- Checking into the room and first impressions
- Taking a bath Japanese style
- A lounge to hang out in the evening and to have a healthy breakfast in the morning.
Checking into the room and first impressions
I checked into the Ryokan around 8pm and was shown to my room on the 3rd floor (2nd floor if you follow the British convention) by the Ryokan manager Shinji-san. Having removed my shoes, I lifted up the curtain hanging in the door frame and stepped into the tatami room behind it. My first impression was that it felt extremely cosy and I could easily imagine staying there more than the one night. The room’s simple design in the traditional “Ryokan”, or inn, style is supposed to help the weary traveller to relax. In that respect it is successful. Personally, I enjoy sitting or sleeping on a tatami floor even without futon, having lived in a tatami room for my first 2 years in Japan.
Even though I had to stoop slightly to go through the door frame, the room ceiling is high enough to stand up comfortably, even for a tall person such as myself. The lighting in the room was provided by a sphere hanging from the ceiling and a small lantern set on the tatami floor, both covered with Japanese paper. The window consisted of a wooden frame overlayed with translucent paper. Although it prevented me from seeing outside, I felt that it increased the sense of comfort and privacy. The room entrance is closed with a “sudare”, which is a kind of roller blind. At first it took me a couple of minutes to roll it down and back up again, but once I figured out which cords to pull and noticed that there was a small catch that prevents the blind from slipping down, it was really easy to operate.
Taking a bath Japanese style
Next I wanted to try out the bath since it was only open till 10pm. This is another important aspect of a Ryokan – it is a place where people can wash themselves and soak in a big bathtub afterwards. Contrary to most people from Western countries, the Japanese enjoy taking a bath in the evening. In the morning the bath is closed (it opens at 4pm) and you can take a shower instead.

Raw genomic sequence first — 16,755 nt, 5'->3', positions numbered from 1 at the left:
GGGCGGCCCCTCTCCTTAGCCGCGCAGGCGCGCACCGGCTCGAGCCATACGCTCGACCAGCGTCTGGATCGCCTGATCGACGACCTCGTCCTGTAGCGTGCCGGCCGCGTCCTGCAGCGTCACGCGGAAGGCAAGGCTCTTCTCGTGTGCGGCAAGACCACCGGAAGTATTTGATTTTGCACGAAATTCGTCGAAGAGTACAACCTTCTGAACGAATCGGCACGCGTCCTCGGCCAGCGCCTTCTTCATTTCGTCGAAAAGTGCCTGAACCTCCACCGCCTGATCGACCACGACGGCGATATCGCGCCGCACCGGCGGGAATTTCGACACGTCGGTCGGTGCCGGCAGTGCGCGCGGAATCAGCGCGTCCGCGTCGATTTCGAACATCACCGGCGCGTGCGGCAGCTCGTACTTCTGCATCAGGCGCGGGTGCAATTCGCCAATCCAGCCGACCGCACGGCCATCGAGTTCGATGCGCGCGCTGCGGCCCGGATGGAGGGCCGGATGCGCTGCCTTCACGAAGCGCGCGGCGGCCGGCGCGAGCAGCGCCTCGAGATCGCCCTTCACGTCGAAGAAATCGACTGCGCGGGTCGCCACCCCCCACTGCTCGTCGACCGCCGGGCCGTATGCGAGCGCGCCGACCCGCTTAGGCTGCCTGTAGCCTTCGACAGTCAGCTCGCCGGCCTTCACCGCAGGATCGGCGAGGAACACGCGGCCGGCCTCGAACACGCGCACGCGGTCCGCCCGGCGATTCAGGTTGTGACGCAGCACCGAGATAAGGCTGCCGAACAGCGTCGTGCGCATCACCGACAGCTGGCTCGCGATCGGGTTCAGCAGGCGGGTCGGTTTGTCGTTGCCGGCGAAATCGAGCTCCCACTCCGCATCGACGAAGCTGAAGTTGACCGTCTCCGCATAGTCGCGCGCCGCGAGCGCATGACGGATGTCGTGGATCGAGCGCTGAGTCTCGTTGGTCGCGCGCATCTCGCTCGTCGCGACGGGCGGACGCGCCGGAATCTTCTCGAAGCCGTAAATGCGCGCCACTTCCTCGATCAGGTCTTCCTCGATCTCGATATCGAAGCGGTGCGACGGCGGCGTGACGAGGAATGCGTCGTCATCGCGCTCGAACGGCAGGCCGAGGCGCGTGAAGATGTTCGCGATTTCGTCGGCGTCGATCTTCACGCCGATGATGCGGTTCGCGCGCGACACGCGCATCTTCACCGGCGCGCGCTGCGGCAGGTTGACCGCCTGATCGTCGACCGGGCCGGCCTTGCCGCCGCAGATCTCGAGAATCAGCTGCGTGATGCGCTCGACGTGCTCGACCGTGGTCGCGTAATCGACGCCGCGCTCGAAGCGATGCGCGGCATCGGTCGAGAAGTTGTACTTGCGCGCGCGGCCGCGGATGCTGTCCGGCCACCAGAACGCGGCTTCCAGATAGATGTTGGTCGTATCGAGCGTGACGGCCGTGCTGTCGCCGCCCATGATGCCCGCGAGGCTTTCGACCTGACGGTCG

I put on the slippers placed outside the room and went downstairs to the first / ground floor. The small wooden sign on the door leading to the bathing area said “Vacant” so after turning it around, I went in and locked the door behind me, in case someone failed to see the now “Occupied” sign. The changing room, also with a tatami floor, is quite spacious and has a small sitting area. Big clear signs in English remind users of some of the dos and don’ts of Japanese bathing etiquette. After washing myself thoroughly, I rolled back the flap covering the bathtub filled with piping hot water: 43° C / 110° F according to the electronic display on the wall. How the bath water is kept hot at the same temperature is a mystery to me. I eased myself in slowly and let the warm sensation gradually envelop me. After a good soak, I got out and rolled back the bath flap so that the bath stayed warm for the next bather.
A lounge to hang out in the evening and to have a healthy breakfast in the morning.
Instead of changing back into my clothes, I put on the “Yukata”, a more casual type of kimono, that I had brought down from the room with its “obi”, or belt. It is customary to wear it after taking a bath and it can also be used for sleeping. I decided to hang out a for a while in the lounge with Shinji-san and a couple of other guests, one from Japan and another from Indonesia. We drank shochu, a kind of Japanese spirit, mixed with hot water and the conversation was a mix of Japanese and English. Shinji-san told us about his time as an Airbnb host. After 11pm I decided to call it a day and retired quietly to my room. After laying out the futon and bed cover, I rolled down the blind, switched off the light and went to sleep while imagining that I was a traveller from the Edo period.
The next morning I woke just before 8h30 and made my way back to the lounge to try a typical Japanese-style breakfast. I joined a couple of other guests from Korea at the solid wooden table. The food was served by Kana and Miki, both wearing a “haori”, or a formal Japanese coat. The highlight was rice harvested in Nagano, cooked the traditional way in a “donabe”, or clay pot. The meal also included cooked salmon, a rich-tasting miso soup and hot Japanese green tea. Although I’m not used to having fish and soup for breakfast, I was glad I hadn’t passed on this opportunity since everything tasted great. All in all, a perfect way to start your day sightseeing in Tokyo or, a long day of traveling if you lived in Edo Tokyo!
If you’d like to read another account of a stay at the Ryokan, then check out this article written by Amelie.